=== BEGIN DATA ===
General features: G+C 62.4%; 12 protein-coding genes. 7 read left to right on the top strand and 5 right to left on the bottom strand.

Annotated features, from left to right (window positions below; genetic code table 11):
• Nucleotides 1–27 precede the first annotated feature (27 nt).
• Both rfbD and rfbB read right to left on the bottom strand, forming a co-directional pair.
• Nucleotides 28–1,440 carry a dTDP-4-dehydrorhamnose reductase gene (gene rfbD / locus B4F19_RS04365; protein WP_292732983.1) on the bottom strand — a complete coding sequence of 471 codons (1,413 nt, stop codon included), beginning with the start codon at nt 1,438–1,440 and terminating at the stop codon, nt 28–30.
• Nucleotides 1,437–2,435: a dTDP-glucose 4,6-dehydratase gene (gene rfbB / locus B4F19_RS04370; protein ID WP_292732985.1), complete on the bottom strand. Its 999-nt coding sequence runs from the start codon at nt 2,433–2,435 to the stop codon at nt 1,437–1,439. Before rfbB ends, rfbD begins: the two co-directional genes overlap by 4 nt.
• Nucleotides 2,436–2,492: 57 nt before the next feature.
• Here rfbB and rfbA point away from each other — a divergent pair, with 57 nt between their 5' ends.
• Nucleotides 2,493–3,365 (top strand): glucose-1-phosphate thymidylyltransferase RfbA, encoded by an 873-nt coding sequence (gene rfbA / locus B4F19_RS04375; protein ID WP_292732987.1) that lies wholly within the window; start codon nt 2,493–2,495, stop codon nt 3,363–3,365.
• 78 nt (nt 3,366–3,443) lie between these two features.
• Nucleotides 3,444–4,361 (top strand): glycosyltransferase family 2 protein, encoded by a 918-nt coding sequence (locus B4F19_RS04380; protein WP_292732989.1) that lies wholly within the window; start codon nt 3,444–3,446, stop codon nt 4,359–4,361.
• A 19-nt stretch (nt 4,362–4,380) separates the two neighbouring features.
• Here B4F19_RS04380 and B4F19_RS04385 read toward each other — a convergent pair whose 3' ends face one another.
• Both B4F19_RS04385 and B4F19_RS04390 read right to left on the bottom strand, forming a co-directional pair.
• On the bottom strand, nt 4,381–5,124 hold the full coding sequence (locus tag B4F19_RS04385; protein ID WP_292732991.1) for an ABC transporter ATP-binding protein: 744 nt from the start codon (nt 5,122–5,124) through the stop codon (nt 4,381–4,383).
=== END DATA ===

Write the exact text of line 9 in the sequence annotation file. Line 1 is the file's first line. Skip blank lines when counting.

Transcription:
• Nucleotides 2,493–3,365 (top strand): glucose-1-phosphate thymidylyltransferase RfbA, encoded by an 873-nt coding sequence (gene rfbA / locus B4F19_RS04375; protein ID WP_292732987.1) that lies wholly within the window; start codon nt 2,493–2,495, stop codon nt 3,363–3,365.